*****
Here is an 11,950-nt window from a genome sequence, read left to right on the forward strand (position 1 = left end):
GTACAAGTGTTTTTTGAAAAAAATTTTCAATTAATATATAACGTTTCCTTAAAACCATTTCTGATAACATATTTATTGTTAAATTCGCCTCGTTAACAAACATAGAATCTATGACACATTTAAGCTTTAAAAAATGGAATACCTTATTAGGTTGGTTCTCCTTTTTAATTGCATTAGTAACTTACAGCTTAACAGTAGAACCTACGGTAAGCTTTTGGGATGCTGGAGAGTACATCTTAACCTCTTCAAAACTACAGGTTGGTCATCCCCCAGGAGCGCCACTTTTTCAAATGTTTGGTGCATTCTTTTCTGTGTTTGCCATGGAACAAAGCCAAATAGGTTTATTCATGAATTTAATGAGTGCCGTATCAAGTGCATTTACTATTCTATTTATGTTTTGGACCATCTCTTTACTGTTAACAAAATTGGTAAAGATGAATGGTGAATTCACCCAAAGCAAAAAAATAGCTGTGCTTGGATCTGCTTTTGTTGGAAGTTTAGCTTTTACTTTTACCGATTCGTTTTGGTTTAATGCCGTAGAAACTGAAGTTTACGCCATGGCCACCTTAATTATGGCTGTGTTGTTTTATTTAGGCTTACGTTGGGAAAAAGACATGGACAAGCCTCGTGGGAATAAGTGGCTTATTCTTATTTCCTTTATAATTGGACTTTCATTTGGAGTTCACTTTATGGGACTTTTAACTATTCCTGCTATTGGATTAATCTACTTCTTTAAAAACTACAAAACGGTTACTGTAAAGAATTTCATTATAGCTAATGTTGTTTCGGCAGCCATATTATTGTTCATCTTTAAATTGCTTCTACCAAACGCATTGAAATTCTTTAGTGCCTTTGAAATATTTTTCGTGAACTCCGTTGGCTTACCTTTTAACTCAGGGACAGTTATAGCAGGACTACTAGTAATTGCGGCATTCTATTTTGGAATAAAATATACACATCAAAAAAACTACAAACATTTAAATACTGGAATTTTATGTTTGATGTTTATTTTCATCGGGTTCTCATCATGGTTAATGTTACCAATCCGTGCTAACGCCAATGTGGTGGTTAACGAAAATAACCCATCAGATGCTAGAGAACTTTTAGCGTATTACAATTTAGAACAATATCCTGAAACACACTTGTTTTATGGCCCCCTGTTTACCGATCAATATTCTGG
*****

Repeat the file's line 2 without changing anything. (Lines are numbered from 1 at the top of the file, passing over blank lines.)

GTACAAGTGTTTTTTGAAAAAAATTTTCAATTAATATATAACGTTTCCTTAAAACCATTTCTGATAACATATTTATTGTTAAATTCGCCTCGTTAACAAACATAGAATCTATGACACATTTAAGCTTTAAAAAATGGAATACCTTATTAGGTTGGTTCTCCTTTTTAATTGCATTAGTAACTTACAGCTTAACAGTAGAACCTACGGTAAGCTTTTGGGATGCTGGAGAGTACATCTTAACCTCTTCAAAACTACAGGTTGGTCATCCCCCAGGAGCGCCACTTTTTCAAATGTTTGGTGCATTCTTTTCTGTGTTTGCCATGGAACAAAGCCAAATAGGTTTATTCATGAATTTAATGAGTGCCGTATCAAGTGCATTTACTATTCTATTTATGTTTTGGACCATCTCTTTACTGTTAACAAAATTGGTAAAGATGAATGGTGAATTCACCCAAAGCAAAAAAATAGCTGTGCTTGGATCTGCTTTTGTTGGAAGTTTAGCTTTTACTTTTACCGATTCGTTTTGGTTTAATGCCGTAGAAACTGAAGTTTACGCCATGGCCACCTTAATTATGGCTGTGTTGTTTTATTTAGGCTTACGTTGGGAAAAAGACATGGACAAGCCTCGTGGGAATAAGTGGCTTATTCTTATTTCCTTTATAATTGGACTTTCATTTGGAGTTCACTTTATGGGACTTTTAACTATTCCTGCTATTGGATTAATCTACTTCTTTAAAAACTACAAAACGGTTACTGTAAAGAATTTCATTATAGCTAATGTTGTTTCGGCAGCCATATTATTGTTCATCTTTAAATTGCTTCTACCAAACGCATTGAAATTCTTTAGTGCCTTTGAAATATTTTTCGTGAACTCCGTTGGCTTACCTTTTAACTCAGGGACAGTTATAGCAGGACTACTAGTAATTGCGGCATTCTATTTTGGAATAAAATATACACATCAAAAAAACTACAAACATTTAAATACTGGAATTTTATGTTTGATGTTTATTTTCATCGGGTTCTCATCATGGTTAATGTTACCAATCCGTGCTAACGCCAATGTGGTGGTTAACGAAAATAACCCATCAGATGCTAGAGAACTTTTAGCGTATTACAATTTAGAACAATATCCTGAAACACACTTGTTTTATGGCCCCCTGTTTACCGATCAATATTCTGG